During this process it is important to double-check that each requirement is traceable back to the origin of the requirement and every change has been tracked throughout the life of the requirement.  Innoslate takes care of most of this by automatically creating relationships between entities and the original uploaded artifact and tracking changes to maintain a version history on every entity.

Model Validation

Model validation is another iterative process which should also be done throughout the systems engineering lifecycle. Regularly questioning and analyzing the quality of each model ensures at the end of your behavioral and physical modeling efforts you will be left with a model complete enough to be executable.

Innoslate provides integrated tools to help automate model validation as well such as the ‘Intelligence’ tool to assess a model’s traceability, construction, naming conventions, and more.  If you haven’t already, please read the “Ensuring Overall Model Quality” section of our Model-Based Systems Engineering guide for more information on the “Intelligence” tool and instructions on how to run it.  Other built-in tools include the ‘Discrete Event Simulator’ and the ‘Monte Carlo Simulator’ to help determine whether or not a model is executable and help reduce uncertainty of a product, service, or system’s cost, schedule, and performance.  If you haven’t already, read the “Executing the Model” section of our Model-Based Systems Engineering guide for more information on the simulators and instructions on how to run them.

Verification

Now that you are sure the right requirements and correct system models are captured in Innoslate, you can begin the process of verifying the system built meets the previously validated design requirements and system models.  This process in Innoslate is primarily accomplished using ‘Test Center’, a hierarchical document-like display of Test Case entities with collapsible sections, status roll-up, and inline entity editing.

Add Verification Method Labels

Next you must identify which method or methods of verification are most appropriate to use to verify each design requirement. To capture this information in Innoslate follow the instructions below:

  1. Click the ‘Database’ button on the top navigation bar to navigate to ‘Database View’.

    Click the Database Button

  2. Once in ‘Database View’, click the table icon known as the ‘Table Mode’ button located on the toolbar to switch the view into “Table” mode.

    Click Table Mode Button

  3. To filter the view to only display Requirement entities, click ‘Requirement’ in the “By Class” section of the left sidebar.
  4. Using the horizontal scrollbar on the bottom, scroll to the right until the “Labels” column is visible.
  5. Identify which method of verification is appropriate to verify the first requirement in the table.
  6. Innoslate’s default database schema provides five different verification method labels including Analysis, Demonstration, Inspection, Modeling & Simulation, and Test.  Type the name of the appropriate verification method label into the first cell in the “Labels” column and press the Enter key.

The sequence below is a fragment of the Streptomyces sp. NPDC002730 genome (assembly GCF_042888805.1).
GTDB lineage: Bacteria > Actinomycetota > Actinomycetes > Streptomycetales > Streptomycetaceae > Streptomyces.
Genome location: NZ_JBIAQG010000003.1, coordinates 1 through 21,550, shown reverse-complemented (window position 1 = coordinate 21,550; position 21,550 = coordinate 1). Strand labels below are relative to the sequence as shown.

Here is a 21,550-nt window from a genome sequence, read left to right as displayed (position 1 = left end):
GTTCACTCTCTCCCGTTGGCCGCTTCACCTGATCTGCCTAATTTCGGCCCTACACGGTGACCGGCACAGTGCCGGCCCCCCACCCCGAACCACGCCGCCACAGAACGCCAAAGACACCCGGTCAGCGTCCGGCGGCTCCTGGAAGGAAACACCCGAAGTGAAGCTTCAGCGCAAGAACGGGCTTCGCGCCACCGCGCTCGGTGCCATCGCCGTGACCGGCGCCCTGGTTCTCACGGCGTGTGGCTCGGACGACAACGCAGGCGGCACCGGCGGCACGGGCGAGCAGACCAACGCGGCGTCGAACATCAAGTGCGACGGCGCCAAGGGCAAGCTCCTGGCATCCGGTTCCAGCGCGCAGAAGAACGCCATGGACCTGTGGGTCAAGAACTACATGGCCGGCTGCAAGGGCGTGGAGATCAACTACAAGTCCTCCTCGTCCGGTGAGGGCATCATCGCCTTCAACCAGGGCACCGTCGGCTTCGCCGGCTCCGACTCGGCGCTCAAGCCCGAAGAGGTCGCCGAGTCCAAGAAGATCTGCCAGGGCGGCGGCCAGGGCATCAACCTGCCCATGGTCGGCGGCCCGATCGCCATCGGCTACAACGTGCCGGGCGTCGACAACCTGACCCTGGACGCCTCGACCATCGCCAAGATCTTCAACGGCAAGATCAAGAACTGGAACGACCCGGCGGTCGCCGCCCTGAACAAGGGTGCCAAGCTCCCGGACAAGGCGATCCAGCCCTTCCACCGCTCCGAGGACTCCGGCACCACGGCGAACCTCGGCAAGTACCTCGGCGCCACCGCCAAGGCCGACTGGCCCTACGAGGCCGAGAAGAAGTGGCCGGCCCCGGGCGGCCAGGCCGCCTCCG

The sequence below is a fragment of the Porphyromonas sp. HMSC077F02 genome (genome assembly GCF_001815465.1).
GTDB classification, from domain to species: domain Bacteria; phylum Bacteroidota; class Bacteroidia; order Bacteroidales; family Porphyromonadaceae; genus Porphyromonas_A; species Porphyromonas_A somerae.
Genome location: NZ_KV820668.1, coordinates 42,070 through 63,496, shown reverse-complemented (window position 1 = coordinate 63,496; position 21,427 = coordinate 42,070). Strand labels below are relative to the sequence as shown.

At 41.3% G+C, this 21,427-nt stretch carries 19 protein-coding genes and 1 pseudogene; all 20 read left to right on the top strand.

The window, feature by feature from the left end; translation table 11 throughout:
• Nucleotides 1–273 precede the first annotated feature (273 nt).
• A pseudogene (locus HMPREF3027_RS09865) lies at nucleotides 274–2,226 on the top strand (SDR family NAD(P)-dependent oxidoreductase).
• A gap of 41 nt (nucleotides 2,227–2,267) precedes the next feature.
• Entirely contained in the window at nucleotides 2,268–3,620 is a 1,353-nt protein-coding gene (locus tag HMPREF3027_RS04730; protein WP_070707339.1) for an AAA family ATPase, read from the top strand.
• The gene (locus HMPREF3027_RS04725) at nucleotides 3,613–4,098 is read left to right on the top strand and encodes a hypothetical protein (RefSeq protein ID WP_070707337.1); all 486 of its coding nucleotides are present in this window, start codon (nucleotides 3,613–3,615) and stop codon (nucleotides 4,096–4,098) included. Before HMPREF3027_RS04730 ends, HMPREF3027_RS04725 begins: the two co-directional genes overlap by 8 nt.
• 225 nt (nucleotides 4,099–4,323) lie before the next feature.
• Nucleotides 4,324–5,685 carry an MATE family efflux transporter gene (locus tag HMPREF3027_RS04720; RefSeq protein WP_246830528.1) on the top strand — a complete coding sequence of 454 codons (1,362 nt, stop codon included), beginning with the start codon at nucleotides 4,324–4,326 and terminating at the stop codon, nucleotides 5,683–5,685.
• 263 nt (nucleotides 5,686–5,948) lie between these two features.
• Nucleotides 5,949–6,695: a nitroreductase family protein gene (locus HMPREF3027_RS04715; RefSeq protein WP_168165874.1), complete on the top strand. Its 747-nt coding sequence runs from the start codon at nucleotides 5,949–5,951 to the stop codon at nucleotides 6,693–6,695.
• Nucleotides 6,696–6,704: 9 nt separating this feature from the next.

Add Verification Method Label

  7. Repeat step 6 if needed to add more than one Verification Method label to your requirement.
  8. Press the Enter Key again to save your changes.

    Save Verification Method Labels

  9. Continue identifying appropriate verification methods and adding the corresponding labels until each requirement has a verification method specified.

Download a VCRM Report

Double-check to ensure each requirement has a verification method label by downloading a VCRM report. Follow the instructions below to download a VCRM report:

  1. Click the ‘Requirements’ button on the top navigation bar to navigate to ‘Requirements View’.

    Click the Requirements Button

  2. Once in ‘Requirements View’, click on the ‘Report’ button.

    Click the Report Button

  3. The ‘Download a Report’ panel will appear, for ‘Report Type’, select the ‘VCRM Output’ menu item.

    Select the VCRM Output Menu Item

  4. Click the ‘Create’ button to generate and automatically download a VCRM report.

    Click the Create Button

  5. Once the report has finished downloading, click on the downloaded file to open the VCRM in Word.  An example of the VCRM report is shown below:

    Example VCRM Report

Create a Test Suite

The first step in the verification process is to create a suite of tests to eventually run against the product, system, or service. Follow the instructions below to use ‘Test Center’ to create a test suite:

  1. Click to open the ‘MENU’ drop-down on the top navigation bar and select the ‘Test Center’ menu item under the “General” column.

    Select the Test Center Menu Item

  2. A ‘Create New Test Suite’ dialog will appear. Type in at least a name for the root Artifact entity of your new test suite, and then click the ‘Create’ button.  In this case, we used the name “Autonomous Vehicle Test Suite”.

    Create New Test Suite Dialog

  3. ‘Test Center’ will refresh to display your newly created, empty test suite.

    New Empty Test Suite

  4. Click the ‘New Test Case’ button.

    Click the New Test Case Button

  5. This will navigate you to the end of the test suite where a new row has been added.  Give your new Test Case entity a meaningful name and be sure to include the procedures necessary to perform the test in the entity’s description or decomposition.  In this case, we used the name “Vehicle Steering Test”.